Viswanathan Anand in action against Magnus Carlsen in Round 8. Photograph courtesy: FIDE World Chess Championship match
The result, which came after 41 moves, left the Norwegian still leading 4.5-3.5 with four rounds to go.
After the marathon game in Round 7 that lasted six hours, five-time World champion Viswanathan Anand and defending champions Magnus Carlsen played out a quick draw in the eighth round of the World Chess Championship, now underway in Sochi, on Tuesday.
Challenger Anand did not get much out of his prepared variation and had to settle for a draw. With the match score reading 4.5-3.5, he remains a point behind.
Carlsen, not known for preparation, again matched Anand move for move like the last game and had nothing to worry about as the Indian's white pieces were neutralised move for move.
The match seems to have tilted in favour of Carlsen post this game as Anand could not produce anything decisive in terms of opening preparation.
As the game started, it was clear that Carlsen and his team were happy to get an equal position out of the opening, and while Anand spent too much time on the first few moves, it was clear that the task given to team Carlsen was performed pretty nicely.
The Indian king tried and did not succeed in finding the path to execute some pressure on the Norwegian giant. The end result was a draw.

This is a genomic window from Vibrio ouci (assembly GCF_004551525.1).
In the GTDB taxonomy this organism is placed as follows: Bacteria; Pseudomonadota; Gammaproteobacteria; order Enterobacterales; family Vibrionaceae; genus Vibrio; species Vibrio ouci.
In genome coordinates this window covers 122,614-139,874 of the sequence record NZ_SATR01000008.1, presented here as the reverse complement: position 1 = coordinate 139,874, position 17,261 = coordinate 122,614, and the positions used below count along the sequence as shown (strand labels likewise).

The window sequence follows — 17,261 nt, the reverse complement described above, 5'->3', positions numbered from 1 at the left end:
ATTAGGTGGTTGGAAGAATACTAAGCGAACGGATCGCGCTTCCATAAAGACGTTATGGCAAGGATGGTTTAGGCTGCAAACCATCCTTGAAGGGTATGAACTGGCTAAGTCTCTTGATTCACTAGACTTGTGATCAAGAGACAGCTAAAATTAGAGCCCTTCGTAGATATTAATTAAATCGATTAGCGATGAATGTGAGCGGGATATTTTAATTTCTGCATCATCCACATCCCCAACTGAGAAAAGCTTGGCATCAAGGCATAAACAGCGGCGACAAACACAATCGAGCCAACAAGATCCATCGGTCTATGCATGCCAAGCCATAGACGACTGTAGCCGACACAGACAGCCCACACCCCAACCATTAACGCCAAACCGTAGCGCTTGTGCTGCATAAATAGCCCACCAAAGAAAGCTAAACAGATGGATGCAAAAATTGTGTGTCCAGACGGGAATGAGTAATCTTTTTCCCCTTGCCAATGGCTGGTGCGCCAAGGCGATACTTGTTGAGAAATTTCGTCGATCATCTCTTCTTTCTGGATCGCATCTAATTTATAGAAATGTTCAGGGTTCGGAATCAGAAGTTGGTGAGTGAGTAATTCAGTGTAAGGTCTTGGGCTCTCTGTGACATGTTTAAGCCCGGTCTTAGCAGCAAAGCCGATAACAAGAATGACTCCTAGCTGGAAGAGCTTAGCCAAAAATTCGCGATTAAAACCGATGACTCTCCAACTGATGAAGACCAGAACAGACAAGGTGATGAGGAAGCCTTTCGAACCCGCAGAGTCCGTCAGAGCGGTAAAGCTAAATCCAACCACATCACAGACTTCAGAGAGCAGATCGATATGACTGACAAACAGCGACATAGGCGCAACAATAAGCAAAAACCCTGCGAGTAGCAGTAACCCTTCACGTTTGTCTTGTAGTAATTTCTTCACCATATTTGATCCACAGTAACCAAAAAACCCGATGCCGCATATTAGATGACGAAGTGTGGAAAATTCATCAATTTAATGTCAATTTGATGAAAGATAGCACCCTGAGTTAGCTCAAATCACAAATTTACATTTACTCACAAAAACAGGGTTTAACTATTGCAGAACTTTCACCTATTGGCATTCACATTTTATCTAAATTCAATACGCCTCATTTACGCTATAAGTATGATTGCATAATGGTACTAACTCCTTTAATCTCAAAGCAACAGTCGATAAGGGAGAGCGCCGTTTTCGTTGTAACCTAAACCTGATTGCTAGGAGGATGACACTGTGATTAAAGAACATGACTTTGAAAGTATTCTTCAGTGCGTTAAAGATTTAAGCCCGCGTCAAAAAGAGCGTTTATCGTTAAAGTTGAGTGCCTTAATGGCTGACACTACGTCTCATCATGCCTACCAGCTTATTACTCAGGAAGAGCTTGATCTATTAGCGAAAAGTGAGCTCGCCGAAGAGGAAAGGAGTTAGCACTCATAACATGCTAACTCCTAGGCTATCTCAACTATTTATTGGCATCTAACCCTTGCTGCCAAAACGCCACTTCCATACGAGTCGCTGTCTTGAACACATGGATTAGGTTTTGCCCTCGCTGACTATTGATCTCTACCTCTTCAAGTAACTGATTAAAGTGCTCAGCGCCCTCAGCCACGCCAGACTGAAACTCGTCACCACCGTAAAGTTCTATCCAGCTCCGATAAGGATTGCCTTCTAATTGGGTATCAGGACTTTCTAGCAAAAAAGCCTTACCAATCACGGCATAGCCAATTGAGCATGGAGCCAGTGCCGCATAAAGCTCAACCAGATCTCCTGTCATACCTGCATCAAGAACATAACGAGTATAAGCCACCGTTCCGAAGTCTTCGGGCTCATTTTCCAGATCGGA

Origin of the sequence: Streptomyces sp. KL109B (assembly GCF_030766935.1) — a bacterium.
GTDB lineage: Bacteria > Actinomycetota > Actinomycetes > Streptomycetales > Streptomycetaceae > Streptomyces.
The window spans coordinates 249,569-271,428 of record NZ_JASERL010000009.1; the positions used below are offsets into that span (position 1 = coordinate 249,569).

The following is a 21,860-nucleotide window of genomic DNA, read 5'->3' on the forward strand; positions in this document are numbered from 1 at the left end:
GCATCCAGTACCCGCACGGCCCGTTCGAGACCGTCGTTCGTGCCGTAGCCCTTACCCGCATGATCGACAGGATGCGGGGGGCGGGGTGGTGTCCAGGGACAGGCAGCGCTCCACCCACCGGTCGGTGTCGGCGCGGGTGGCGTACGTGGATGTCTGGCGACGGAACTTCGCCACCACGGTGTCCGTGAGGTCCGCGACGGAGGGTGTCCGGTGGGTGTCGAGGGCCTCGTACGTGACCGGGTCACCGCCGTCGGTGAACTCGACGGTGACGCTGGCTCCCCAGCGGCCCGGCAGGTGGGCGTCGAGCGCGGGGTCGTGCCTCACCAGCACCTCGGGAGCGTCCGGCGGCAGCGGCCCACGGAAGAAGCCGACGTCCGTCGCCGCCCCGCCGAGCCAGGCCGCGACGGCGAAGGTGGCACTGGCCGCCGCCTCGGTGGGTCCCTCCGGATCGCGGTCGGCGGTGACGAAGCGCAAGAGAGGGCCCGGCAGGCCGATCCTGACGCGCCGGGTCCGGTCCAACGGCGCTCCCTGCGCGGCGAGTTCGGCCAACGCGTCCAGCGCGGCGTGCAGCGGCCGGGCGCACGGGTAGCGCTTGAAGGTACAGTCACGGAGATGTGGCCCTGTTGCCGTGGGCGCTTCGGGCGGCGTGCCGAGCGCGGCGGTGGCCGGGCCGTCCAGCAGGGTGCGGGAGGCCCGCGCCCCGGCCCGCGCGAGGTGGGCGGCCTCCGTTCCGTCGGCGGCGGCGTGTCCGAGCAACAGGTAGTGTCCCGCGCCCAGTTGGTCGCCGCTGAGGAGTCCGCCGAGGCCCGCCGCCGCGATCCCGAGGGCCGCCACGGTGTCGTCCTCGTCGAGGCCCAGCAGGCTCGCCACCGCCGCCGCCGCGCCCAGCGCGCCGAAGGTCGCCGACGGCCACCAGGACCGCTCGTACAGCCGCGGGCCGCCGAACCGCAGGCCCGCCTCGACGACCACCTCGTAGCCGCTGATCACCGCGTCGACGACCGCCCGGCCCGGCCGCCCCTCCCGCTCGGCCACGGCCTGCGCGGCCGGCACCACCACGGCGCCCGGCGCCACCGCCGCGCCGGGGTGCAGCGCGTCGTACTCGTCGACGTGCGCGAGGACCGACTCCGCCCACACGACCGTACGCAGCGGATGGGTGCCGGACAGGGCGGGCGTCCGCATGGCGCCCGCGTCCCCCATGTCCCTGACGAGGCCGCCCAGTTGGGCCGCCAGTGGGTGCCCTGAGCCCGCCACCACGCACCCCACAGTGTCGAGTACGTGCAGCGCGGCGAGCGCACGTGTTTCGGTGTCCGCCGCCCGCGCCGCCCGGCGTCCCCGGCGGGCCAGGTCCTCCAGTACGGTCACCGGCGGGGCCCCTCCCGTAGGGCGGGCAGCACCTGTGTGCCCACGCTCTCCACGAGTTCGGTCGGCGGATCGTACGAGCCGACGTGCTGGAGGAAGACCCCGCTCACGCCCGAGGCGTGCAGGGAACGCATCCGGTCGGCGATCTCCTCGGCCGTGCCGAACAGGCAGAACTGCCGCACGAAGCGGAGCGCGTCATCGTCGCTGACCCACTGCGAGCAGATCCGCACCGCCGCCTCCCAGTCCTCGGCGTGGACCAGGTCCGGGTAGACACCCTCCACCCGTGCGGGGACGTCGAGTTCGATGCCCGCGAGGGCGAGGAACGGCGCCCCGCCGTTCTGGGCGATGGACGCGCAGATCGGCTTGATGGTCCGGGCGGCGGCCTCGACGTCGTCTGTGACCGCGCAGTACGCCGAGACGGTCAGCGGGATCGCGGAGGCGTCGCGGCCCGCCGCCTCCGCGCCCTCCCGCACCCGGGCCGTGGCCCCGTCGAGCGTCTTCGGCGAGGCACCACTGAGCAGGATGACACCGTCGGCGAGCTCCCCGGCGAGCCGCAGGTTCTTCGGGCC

Magnus Carlsen of Norway during Round 8. Photograph courtesy: FIDE World Chess Championship match
It was surprising to see Anand thinking for long, as Carlsen seemed better prepared in the opening. The middle game that arrived was about equal when many of the top Grandmasters were predicting a drawn result on the social network.
Anand, from his end, did his best but it was not enough as the final result justified.
"It was a nice middle game and a decent advantage in the endgame, but it was never close to being winning," said Grandmaster Abhijeet Gupta, who had been watching the game right from the word go.
Indian Grandmaster Sahaj Grover had a different take on the game as he said, "Anand should have pressed harder for the win in this eighth game.
"I guess Anand needed to do better, it was clear that Carlsen had to come back to his best opening today and the Queen gambit declined was no exception. If Anand could not find a fault in Carlsen's stars today then he might find it difficult in the course of the match," he said.
In the post-match conference, Anand gave nothing away, which could mean that the Indian might be plotting a way to disrupt Carlsen's plans.
Wednesday is a rest day followed by Game 9 in which Anand will play with black pieces.
World Chess Championship 2014 Sochi (Game 8):
1.d4 Nf6 2.c4 e6 3.Nf3 d5 4.Nc3 Be7 5.Bf4 0-0 6.e3 c5 7.dxc5 Bxc5 8.a3 Nc6 9.Qc2 Re8 10.Bg5 Be7 11.Rd1 Qa5 12.Bd3 h6 13.Bh4 dxc4 14.Bxc4 a6 15.0-0 b5 16.Ba2 Bb7 17.Bb1 Rad8 18.Bxf6 Bxf6 19.Ne4 Be7 20.Nc5 Bxc5 21.Qxc5 b4 22.Rc1 bxa3 23.bxa3 Qxc5 24.Rxc5 Ne7 25.Rfc1 Rc8 26.Bd3 Red8 27.Rxc8 Rxc8 28.Rxc8+ Nxc8 29.Nd2 Nb6 30.Nb3 Nd7 31.Na5 Bc8 32.Kf1 Kf8 33.Ke1 Ke7 34.Kd2 Kd6 35.Kc3 Ne5 36.Be2 Kc5 37.f4 Nc6 38.Nxc6 Kxc6 39.Kd4 f6 40.e4 Kd6 41.e5+
Image: Viswanathan Anand and Magnus Carlsen at the ongoing World Chess Championship